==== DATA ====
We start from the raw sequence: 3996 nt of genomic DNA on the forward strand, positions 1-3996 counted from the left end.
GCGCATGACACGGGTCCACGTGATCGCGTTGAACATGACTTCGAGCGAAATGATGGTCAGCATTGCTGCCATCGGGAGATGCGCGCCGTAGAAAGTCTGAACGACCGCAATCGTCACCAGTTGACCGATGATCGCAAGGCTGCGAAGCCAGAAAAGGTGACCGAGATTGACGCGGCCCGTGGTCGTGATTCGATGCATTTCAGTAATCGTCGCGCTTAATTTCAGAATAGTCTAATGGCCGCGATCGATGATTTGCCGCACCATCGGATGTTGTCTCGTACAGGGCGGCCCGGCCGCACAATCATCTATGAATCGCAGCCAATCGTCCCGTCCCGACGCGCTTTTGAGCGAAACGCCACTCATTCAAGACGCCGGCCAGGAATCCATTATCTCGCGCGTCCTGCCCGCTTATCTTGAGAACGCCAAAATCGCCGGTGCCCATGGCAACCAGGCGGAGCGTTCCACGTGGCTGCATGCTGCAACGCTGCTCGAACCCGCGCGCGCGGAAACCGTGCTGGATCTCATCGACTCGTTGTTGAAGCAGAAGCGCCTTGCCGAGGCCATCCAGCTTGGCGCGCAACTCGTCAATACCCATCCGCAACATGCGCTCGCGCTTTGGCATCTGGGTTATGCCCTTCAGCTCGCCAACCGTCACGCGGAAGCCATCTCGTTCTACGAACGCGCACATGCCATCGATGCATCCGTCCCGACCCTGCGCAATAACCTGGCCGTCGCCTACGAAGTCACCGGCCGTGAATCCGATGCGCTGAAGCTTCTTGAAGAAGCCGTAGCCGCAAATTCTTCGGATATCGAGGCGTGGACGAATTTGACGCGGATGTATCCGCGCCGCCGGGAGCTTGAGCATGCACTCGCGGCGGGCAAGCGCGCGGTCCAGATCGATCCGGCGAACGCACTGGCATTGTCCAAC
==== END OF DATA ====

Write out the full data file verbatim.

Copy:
We start from the raw sequence: 3996 nt of genomic DNA on the forward strand, positions 1-3996 counted from the left end.
GCGCATGACACGGGTCCACGTGATCGCGTTGAACATGACTTCGAGCGAAATGATGGTCAGCATTGCTGCCATCGGGAGATGCGCGCCGTAGAAAGTCTGAACGACCGCAATCGTCACCAGTTGACCGATGATCGCAAGGCTGCGAAGCCAGAAAAGGTGACCGAGATTGACGCGGCCCGTGGTCGTGATTCGATGCATTTCAGTAATCGTCGCGCTTAATTTCAGAATAGTCTAATGGCCGCGATCGATGATTTGCCGCACCATCGGATGTTGTCTCGTACAGGGCGGCCCGGCCGCACAATCATCTATGAATCGCAGCCAATCGTCCCGTCCCGACGCGCTTTTGAGCGAAACGCCACTCATTCAAGACGCCGGCCAGGAATCCATTATCTCGCGCGTCCTGCCCGCTTATCTTGAGAACGCCAAAATCGCCGGTGCCCATGGCAACCAGGCGGAGCGTTCCACGTGGCTGCATGCTGCAACGCTGCTCGAACCCGCGCGCGCGGAAACCGTGCTGGATCTCATCGACTCGTTGTTGAAGCAGAAGCGCCTTGCCGAGGCCATCCAGCTTGGCGCGCAACTCGTCAATACCCATCCGCAACATGCGCTCGCGCTTTGGCATCTGGGTTATGCCCTTCAGCTCGCCAACCGTCACGCGGAAGCCATCTCGTTCTACGAACGCGCACATGCCATCGATGCATCCGTCCCGACCCTGCGCAATAACCTGGCCGTCGCCTACGAAGTCACCGGCCGTGAATCCGATGCGCTGAAGCTTCTTGAAGAAGCCGTAGCCGCAAATTCTTCGGATATCGAGGCGTGGACGAATTTGACGCGGATGTATCCGCGCCGCCGGGAGCTTGAGCATGCACTCGCGGCGGGCAAGCGCGCGGTCCAGATCGATCCGGCGAACGCACTGGCATTGTCCAAC